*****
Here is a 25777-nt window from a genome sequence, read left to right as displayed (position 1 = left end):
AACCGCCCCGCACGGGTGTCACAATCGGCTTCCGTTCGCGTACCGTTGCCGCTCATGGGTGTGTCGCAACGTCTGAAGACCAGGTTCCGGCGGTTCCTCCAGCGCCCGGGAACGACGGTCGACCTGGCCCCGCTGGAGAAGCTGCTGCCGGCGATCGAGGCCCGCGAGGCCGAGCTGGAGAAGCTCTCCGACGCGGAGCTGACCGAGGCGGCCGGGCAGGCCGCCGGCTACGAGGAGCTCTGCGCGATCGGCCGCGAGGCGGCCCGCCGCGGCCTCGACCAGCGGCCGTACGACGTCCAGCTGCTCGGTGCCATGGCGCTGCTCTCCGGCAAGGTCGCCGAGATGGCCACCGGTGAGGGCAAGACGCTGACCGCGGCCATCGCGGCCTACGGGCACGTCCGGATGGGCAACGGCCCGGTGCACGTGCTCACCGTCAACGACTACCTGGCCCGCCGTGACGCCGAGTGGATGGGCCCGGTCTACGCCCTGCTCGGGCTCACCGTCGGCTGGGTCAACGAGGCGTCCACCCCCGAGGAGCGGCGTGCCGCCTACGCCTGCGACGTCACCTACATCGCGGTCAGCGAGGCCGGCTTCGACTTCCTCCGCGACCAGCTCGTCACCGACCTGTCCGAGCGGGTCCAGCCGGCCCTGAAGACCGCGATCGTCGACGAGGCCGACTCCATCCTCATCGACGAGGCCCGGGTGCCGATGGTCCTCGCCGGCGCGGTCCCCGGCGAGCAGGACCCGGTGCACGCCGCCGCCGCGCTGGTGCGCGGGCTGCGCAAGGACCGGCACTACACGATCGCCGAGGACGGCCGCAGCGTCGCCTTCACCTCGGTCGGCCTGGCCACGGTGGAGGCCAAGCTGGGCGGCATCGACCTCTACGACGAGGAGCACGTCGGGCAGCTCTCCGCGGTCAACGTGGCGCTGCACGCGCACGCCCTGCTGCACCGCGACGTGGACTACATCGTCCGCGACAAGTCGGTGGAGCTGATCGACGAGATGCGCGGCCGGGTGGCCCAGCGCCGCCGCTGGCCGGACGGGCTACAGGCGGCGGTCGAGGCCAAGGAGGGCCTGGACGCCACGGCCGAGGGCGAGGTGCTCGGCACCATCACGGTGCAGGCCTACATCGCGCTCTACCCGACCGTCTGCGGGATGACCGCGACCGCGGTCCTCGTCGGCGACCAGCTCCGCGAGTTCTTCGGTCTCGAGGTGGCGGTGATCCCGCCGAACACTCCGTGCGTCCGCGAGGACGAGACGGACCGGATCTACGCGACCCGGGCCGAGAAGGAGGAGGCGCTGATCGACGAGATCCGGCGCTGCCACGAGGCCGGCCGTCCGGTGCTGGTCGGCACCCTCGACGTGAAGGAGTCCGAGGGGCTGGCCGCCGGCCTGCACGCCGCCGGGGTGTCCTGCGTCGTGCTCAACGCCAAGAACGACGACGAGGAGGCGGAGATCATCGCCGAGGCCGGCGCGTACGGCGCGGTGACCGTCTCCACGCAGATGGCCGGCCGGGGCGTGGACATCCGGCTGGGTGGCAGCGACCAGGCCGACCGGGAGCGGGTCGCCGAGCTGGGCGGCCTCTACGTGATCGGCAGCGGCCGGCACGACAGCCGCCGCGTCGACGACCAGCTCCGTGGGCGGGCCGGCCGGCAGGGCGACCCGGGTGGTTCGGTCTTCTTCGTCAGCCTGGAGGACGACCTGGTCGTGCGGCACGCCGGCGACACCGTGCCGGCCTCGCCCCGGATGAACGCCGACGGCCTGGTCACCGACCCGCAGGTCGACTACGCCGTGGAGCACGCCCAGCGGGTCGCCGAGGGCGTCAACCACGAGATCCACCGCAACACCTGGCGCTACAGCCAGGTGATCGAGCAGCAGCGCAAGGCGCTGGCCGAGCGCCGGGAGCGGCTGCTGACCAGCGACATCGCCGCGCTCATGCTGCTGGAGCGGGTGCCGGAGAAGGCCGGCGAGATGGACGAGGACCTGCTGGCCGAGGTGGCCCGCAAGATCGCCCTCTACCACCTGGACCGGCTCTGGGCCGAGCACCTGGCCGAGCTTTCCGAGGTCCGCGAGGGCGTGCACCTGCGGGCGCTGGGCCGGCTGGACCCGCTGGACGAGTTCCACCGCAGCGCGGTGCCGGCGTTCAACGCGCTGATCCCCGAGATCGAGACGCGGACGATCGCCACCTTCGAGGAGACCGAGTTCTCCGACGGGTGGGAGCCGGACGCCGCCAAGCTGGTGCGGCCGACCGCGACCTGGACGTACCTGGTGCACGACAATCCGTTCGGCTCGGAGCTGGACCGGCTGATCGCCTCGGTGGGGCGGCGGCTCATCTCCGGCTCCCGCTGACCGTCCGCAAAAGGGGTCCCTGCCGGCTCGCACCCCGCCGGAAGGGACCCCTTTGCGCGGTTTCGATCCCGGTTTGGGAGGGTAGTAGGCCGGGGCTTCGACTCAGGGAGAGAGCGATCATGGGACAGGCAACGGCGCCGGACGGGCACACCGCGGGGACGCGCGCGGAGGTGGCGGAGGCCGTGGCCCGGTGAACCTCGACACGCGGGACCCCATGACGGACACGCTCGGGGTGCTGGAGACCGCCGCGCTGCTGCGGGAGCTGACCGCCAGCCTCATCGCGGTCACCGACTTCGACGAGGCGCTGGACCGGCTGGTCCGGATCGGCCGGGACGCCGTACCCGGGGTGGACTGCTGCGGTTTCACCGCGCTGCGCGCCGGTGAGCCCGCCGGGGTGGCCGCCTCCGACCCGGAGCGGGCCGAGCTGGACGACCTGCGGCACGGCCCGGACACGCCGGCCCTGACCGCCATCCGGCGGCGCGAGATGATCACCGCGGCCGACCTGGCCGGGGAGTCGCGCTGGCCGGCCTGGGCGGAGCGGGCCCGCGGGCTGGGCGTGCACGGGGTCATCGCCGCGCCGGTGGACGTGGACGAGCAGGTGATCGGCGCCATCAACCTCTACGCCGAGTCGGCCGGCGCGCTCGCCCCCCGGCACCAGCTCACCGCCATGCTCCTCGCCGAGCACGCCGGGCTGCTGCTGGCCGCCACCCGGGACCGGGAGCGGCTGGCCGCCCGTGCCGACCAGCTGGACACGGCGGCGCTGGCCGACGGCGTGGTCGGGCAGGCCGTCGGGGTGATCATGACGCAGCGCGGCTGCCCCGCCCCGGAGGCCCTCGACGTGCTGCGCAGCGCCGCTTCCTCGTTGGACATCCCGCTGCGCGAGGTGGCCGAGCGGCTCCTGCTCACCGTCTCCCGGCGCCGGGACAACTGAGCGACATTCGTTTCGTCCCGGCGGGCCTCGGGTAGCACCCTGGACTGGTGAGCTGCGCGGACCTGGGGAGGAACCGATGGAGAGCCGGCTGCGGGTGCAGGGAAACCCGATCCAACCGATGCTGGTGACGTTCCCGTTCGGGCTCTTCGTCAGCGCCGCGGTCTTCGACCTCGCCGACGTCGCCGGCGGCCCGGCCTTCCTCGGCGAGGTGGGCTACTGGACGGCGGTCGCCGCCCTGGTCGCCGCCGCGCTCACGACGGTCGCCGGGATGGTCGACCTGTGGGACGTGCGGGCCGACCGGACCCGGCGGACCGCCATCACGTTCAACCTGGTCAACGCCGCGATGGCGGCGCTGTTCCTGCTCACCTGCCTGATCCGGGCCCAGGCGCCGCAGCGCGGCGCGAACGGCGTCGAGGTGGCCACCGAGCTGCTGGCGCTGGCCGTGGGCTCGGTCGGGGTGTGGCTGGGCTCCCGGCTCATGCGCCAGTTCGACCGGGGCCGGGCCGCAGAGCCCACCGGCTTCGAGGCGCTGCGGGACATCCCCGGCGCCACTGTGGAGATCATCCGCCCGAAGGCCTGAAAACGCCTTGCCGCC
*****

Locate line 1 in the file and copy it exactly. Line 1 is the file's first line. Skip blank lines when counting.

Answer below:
Here is a 25777-nt window from a genome sequence, read left to right as displayed (position 1 = left end):